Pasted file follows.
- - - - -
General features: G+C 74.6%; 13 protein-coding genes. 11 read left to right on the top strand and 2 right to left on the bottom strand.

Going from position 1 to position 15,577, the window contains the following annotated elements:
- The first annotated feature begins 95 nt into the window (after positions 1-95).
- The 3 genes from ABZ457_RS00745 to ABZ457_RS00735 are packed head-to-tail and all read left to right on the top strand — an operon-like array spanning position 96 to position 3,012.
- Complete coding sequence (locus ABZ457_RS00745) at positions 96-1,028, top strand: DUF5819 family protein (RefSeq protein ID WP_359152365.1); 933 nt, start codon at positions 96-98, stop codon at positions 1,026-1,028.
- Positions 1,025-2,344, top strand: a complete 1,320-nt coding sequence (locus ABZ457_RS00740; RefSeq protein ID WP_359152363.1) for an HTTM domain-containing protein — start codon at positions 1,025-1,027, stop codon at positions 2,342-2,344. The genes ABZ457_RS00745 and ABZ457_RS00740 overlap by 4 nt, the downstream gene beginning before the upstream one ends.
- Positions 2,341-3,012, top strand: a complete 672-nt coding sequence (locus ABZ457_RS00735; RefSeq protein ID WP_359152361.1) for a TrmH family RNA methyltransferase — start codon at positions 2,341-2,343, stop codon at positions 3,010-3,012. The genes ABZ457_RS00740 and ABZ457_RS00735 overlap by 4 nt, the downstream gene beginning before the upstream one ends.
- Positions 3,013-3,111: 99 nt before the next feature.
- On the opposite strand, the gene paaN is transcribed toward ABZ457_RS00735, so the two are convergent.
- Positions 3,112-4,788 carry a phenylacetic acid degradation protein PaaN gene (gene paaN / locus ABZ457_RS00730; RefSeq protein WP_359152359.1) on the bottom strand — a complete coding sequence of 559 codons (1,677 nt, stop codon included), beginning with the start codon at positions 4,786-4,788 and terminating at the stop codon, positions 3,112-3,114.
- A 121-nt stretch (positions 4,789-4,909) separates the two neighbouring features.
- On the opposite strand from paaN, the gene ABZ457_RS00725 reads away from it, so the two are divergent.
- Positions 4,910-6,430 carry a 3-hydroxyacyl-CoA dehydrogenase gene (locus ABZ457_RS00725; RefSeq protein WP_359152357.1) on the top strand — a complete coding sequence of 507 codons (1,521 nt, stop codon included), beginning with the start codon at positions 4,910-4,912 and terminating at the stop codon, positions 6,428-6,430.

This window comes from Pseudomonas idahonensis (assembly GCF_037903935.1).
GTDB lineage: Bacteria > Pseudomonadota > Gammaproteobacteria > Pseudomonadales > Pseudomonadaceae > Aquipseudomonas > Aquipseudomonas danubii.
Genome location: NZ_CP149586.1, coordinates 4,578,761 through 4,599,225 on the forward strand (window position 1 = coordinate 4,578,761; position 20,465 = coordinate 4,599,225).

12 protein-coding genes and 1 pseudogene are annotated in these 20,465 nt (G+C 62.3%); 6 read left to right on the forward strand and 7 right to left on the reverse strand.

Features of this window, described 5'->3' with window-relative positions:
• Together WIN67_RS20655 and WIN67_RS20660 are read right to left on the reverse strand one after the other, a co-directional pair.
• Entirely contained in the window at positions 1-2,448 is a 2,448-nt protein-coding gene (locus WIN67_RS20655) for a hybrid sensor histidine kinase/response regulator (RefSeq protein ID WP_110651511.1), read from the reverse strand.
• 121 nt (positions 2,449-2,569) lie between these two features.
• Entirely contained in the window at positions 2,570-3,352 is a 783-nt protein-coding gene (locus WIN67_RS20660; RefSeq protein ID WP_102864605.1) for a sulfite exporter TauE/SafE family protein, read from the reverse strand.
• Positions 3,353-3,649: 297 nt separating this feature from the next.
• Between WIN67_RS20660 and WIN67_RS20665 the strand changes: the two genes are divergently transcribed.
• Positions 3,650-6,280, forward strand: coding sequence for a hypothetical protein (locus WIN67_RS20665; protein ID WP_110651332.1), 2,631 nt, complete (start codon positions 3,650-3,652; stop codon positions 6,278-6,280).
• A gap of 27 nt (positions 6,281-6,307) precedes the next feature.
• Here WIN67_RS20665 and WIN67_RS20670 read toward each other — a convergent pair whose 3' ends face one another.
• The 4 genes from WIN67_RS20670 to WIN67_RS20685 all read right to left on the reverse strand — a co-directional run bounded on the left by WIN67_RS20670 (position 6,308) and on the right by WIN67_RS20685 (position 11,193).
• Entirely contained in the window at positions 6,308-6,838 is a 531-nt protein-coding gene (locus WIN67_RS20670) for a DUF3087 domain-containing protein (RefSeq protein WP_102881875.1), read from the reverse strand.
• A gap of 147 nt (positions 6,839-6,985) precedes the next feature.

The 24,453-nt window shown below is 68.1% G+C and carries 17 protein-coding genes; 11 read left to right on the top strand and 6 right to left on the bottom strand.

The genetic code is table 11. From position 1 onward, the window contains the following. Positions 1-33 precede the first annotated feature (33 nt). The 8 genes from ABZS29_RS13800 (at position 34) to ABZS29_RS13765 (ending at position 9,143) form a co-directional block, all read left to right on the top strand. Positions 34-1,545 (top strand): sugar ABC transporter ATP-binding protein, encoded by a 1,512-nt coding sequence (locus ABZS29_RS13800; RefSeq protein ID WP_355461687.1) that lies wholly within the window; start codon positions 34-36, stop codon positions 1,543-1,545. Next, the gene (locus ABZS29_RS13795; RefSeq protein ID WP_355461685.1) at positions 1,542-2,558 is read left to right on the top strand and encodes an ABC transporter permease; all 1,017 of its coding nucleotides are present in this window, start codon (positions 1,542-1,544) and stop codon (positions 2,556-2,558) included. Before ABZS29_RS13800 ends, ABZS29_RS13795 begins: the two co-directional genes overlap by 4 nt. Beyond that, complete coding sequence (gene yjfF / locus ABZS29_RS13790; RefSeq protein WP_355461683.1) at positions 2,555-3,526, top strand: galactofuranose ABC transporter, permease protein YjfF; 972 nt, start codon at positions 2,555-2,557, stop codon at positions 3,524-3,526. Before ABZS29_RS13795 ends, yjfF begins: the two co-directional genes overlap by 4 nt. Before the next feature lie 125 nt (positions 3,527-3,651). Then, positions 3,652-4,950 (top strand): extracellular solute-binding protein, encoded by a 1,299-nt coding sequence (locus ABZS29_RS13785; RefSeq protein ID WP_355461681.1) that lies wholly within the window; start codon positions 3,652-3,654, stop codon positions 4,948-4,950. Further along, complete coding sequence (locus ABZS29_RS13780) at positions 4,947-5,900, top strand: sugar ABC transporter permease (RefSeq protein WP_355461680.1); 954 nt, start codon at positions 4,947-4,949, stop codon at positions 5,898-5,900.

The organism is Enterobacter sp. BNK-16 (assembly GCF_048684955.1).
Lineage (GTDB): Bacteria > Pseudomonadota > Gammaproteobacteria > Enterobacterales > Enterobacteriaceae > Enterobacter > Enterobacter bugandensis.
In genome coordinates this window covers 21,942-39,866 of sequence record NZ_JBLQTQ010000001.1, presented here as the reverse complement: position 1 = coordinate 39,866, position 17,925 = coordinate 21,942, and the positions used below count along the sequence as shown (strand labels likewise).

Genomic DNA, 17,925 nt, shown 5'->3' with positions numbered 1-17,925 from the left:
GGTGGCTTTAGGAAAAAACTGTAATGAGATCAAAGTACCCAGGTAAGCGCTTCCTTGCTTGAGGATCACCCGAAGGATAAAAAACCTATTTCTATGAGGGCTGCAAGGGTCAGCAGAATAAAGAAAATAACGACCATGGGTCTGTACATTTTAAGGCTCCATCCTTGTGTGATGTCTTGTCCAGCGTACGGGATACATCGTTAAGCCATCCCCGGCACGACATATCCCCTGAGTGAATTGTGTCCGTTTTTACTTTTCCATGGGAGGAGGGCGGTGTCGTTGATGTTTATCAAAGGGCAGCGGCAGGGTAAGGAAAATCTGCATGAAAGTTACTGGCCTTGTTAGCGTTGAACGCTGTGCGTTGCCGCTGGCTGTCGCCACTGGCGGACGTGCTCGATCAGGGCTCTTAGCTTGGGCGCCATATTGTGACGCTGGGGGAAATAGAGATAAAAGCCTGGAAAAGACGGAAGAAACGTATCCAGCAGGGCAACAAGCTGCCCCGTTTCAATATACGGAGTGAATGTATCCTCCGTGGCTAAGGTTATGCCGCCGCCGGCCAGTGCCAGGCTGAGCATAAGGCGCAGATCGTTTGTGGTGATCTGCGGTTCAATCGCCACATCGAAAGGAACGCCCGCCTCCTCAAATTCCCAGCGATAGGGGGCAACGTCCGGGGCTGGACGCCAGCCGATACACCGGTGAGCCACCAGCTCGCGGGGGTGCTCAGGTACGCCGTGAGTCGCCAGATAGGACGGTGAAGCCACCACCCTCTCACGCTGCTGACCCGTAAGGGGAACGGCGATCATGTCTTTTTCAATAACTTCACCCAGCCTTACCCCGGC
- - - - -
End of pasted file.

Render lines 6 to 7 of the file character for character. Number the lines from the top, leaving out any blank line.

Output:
- Positions 1,025-2,344, top strand: a complete 1,320-nt coding sequence (locus ABZ457_RS00740; RefSeq protein ID WP_359152363.1) for an HTTM domain-containing protein — start codon at positions 1,025-1,027, stop codon at positions 2,342-2,344. The genes ABZ457_RS00745 and ABZ457_RS00740 overlap by 4 nt, the downstream gene beginning before the upstream one ends.
- Positions 2,341-3,012, top strand: a complete 672-nt coding sequence (locus ABZ457_RS00735; RefSeq protein ID WP_359152361.1) for a TrmH family RNA methyltransferase — start codon at positions 2,341-2,343, stop codon at positions 3,010-3,012. The genes ABZ457_RS00740 and ABZ457_RS00735 overlap by 4 nt, the downstream gene beginning before the upstream one ends.